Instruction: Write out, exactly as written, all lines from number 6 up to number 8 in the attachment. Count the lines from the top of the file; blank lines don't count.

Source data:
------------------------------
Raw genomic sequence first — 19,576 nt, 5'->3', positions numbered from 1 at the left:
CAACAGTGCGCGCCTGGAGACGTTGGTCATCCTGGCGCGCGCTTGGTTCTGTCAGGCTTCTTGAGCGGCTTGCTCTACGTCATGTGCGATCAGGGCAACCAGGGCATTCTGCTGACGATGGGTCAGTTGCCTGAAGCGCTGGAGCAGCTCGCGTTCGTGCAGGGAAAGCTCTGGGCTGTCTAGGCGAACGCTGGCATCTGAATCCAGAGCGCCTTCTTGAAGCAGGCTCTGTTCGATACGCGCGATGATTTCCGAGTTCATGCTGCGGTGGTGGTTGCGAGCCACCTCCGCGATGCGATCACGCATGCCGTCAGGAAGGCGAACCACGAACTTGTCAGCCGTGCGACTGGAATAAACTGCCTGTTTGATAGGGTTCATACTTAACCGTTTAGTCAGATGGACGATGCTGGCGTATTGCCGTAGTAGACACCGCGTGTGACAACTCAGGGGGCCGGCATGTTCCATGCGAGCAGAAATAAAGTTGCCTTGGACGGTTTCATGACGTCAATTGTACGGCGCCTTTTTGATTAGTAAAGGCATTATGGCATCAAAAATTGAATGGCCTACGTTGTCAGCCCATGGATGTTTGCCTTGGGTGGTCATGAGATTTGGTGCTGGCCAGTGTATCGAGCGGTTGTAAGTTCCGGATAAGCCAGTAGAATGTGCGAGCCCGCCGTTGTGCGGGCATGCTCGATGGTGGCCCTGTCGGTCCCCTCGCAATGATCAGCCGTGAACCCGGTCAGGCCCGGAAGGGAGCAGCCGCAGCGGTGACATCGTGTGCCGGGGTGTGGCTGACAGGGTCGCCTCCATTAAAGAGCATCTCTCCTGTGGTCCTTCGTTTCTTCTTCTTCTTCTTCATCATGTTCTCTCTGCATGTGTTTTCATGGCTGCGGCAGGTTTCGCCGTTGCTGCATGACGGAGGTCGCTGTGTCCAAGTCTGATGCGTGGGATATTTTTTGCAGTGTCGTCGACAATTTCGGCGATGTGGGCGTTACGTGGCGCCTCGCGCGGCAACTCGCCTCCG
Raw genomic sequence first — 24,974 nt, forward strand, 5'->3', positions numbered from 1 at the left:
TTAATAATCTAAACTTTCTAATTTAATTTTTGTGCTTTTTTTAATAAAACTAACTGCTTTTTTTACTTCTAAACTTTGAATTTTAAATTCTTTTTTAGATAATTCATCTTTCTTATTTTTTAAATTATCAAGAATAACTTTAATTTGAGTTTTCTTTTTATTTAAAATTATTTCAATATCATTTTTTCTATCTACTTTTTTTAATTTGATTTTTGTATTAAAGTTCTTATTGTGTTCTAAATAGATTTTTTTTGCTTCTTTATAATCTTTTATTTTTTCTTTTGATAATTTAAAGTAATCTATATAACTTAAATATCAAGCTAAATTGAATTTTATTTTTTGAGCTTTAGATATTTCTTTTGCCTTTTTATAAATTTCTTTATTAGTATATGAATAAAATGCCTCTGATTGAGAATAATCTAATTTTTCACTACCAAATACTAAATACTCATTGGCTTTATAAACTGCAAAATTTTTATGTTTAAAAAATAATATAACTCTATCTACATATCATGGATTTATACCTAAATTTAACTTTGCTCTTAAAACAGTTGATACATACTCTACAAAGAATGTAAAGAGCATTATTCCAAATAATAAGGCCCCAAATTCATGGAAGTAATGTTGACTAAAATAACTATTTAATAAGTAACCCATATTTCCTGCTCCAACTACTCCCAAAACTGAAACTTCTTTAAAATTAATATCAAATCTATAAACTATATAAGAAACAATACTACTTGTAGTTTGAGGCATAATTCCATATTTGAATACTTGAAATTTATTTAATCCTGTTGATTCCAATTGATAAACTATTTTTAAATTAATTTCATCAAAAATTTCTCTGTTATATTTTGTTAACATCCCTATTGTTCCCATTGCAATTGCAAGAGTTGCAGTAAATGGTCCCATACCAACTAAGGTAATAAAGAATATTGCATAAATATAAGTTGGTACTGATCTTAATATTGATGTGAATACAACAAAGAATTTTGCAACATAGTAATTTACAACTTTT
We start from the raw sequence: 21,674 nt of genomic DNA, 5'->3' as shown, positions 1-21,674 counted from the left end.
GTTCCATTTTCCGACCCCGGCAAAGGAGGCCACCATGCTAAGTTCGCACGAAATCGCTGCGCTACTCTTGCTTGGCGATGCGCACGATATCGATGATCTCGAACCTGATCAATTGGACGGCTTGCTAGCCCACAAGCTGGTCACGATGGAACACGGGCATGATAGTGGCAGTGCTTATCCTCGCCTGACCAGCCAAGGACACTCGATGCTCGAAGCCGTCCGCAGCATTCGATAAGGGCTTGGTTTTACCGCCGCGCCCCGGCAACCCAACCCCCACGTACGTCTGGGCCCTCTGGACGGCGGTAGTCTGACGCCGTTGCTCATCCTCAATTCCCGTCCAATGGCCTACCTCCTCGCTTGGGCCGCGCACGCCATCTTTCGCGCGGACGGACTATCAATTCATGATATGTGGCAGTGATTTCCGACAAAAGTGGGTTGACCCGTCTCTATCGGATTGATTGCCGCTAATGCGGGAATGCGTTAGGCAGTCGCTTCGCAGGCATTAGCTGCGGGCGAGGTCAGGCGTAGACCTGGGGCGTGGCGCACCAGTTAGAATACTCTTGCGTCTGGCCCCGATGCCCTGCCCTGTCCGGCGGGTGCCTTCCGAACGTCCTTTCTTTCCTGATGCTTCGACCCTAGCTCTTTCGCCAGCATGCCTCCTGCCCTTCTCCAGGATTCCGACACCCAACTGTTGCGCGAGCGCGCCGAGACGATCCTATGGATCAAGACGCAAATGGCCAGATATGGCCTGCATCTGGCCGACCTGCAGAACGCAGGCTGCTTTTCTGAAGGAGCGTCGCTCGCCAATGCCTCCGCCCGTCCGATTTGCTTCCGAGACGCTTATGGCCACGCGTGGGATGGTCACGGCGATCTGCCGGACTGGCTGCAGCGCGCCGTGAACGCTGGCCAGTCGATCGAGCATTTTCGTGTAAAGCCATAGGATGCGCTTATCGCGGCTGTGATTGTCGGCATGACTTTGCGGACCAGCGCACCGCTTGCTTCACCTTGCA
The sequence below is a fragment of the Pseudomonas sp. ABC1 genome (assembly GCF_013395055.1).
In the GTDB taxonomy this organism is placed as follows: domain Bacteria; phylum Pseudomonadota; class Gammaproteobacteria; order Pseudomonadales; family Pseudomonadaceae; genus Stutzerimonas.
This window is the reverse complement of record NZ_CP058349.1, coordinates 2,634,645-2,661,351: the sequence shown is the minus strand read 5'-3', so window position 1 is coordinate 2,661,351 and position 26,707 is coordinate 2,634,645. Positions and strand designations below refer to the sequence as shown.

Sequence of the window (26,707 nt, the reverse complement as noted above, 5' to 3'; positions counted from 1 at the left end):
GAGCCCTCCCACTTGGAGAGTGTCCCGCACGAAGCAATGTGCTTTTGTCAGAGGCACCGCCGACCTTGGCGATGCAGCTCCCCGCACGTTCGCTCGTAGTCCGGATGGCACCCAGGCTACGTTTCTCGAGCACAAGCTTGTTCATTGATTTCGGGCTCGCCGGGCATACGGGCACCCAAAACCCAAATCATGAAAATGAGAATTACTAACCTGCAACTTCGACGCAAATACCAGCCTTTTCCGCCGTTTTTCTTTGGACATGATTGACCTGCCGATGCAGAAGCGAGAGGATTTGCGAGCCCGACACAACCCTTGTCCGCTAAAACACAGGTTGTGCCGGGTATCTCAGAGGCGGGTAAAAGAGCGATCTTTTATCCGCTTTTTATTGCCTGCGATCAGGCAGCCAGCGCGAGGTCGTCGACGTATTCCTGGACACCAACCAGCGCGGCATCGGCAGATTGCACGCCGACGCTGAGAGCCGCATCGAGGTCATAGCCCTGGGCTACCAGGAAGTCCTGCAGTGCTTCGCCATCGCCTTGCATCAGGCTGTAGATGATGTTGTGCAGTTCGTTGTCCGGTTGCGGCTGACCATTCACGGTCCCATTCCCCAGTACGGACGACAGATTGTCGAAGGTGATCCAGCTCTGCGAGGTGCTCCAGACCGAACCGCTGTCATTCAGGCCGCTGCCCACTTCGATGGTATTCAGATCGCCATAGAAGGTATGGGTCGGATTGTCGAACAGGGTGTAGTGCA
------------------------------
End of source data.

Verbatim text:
GTTCCATTTTCCGACCCCGGCAAAGGAGGCCACCATGCTAAGTTCGCACGAAATCGCTGCGCTACTCTTGCTTGGCGATGCGCACGATATCGATGATCTCGAACCTGATCAATTGGACGGCTTGCTAGCCCACAAGCTGGTCACGATGGAACACGGGCATGATAGTGGCAGTGCTTATCCTCGCCTGACCAGCCAAGGACACTCGATGCTCGAAGCCGTCCGCAGCATTCGATAAGGGCTTGGTTTTACCGCCGCGCCCCGGCAACCCAACCCCCACGTACGTCTGGGCCCTCTGGACGGCGGTAGTCTGACGCCGTTGCTCATCCTCAATTCCCGTCCAATGGCCTACCTCCTCGCTTGGGCCGCGCACGCCATCTTTCGCGCGGACGGACTATCAATTCATGATATGTGGCAGTGATTTCCGACAAAAGTGGGTTGACCCGTCTCTATCGGATTGATTGCCGCTAATGCGGGAATGCGTTAGGCAGTCGCTTCGCAGGCATTAGCTGCGGGCGAGGTCAGGCGTAGACCTGGGGCGTGGCGCACCAGTTAGAATACTCTTGCGTCTGGCCCCGATGCCCTGCCCTGTCCGGCGGGTGCCTTCCGAACGTCCTTTCTTTCCTGATGCTTCGACCCTAGCTCTTTCGCCAGCATGCCTCCTGCCCTTCTCCAGGATTCCGACACCCAACTGTTGCGCGAGCGCGCCGAGACGATCCTATGGATCAAGACGCAAATGGCCAGATATGGCCTGCATCTGGCCGACCTGCAGAACGCAGGCTGCTTTTCTGAAGGAGCGTCGCTCGCCAATGCCTCCGCCCGTCCGATTTGCTTCCGAGACGCTTATGGCCACGCGTGGGATGGTCACGGCGATCTGCCGGACTGGCTGCAGCGCGCCGTGAACGCTGGCCAGTCGATCGAGCATTTTCGTGTAAAGCCATAGGATGCGCTTATCGCGGCTGTGATTGTCGGCATGACTTTGCGGACCAGCGCACCGCTTGCTTCACCTTGCA
The sequence below is a fragment of the Pseudomonas sp. ABC1 genome (assembly GCF_013395055.1).
In the GTDB taxonomy this organism is placed as follows: domain Bacteria; phylum Pseudomonadota; class Gammaproteobacteria; order Pseudomonadales; family Pseudomonadaceae; genus Stutzerimonas.